A Trust is oftentimes associated with wealth. The reason for this is that selecting the appropriate Trust based estate plan could save one’s estate from excessive death taxes. However, there are many more benefits to having a Trust. Before identifying some of those benefits, it is helpful to know what a trust is and whether it is the same thing as a Will.
In simple terms, a Trust is an agreement as to how your assets should be handled and eventually distributed. A Trust is a powerful tool that gives the person creating the Trust complete control over his or her assets. The most fundamental difference between a Will and a Trust is the potential avoidance of Probate Court. While a Will is necessary and provides a clear set of instructions as to what to do with the estate, it still must pass through Probate Court. A properly drafted and funded Trust avoids Probate Court.
So what are some of the benefits of having a Trust that may apply to everyone? As mentioned, a trust avoids probate and potential public scrutiny. If privacy is a concern of yours then you would want a trust based plan as opposed to a will based plan. A trust is completely private and, unlike a probated will, a copy cannot be obtained at the Courthouse. There are typically no Court filings with a Trust plan. A trust can also plan for disability. In the event that you become disabled, the person you appoint as Trustee (the one taking care of your property) may exercise the powers given by you to take care of property owned by the trust. In other words, a Trust can also avoid guardianship or conservatorship legal proceedings. A trust makes it easy to place conditions on the distribution of any inheritance. For example, rather than an heir receiving one lump sum of money, a trust could direct that your grandchildren receive a certain amount of money for educational purposes. Finally, if you are a small business owner, a trust may make it easier to distribute ownership interests in that business.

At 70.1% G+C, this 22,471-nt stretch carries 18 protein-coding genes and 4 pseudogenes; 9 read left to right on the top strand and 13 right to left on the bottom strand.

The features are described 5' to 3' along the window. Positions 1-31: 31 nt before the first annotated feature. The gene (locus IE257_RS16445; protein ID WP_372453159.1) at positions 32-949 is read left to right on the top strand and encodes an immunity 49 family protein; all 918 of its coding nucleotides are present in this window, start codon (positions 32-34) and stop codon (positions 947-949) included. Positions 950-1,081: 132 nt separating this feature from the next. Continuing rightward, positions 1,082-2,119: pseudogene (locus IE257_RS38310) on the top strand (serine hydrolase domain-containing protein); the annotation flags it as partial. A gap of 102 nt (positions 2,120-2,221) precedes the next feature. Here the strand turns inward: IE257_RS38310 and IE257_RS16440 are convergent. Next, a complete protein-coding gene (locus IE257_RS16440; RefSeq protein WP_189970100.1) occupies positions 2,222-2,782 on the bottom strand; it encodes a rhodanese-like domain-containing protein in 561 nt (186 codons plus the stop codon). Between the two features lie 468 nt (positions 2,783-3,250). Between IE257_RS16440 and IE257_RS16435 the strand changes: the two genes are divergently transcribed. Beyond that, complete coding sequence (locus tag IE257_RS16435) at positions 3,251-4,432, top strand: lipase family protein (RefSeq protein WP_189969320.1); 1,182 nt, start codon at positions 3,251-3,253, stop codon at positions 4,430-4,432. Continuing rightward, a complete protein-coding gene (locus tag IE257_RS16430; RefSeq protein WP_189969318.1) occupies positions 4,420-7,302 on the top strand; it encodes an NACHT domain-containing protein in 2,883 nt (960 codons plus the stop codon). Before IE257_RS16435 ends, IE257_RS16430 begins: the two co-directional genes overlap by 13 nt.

A trust can be a powerful document that offers enough flexibility to control and ultimately distribute your assets. However, a trust is not by any means a cookie cutter form and can become very complex. There are myriad types of trusts to meet your specific needs. If you think a trust may be the right estate planning tool for you, you should discuss the option with your estate-planning attorney before setting one up.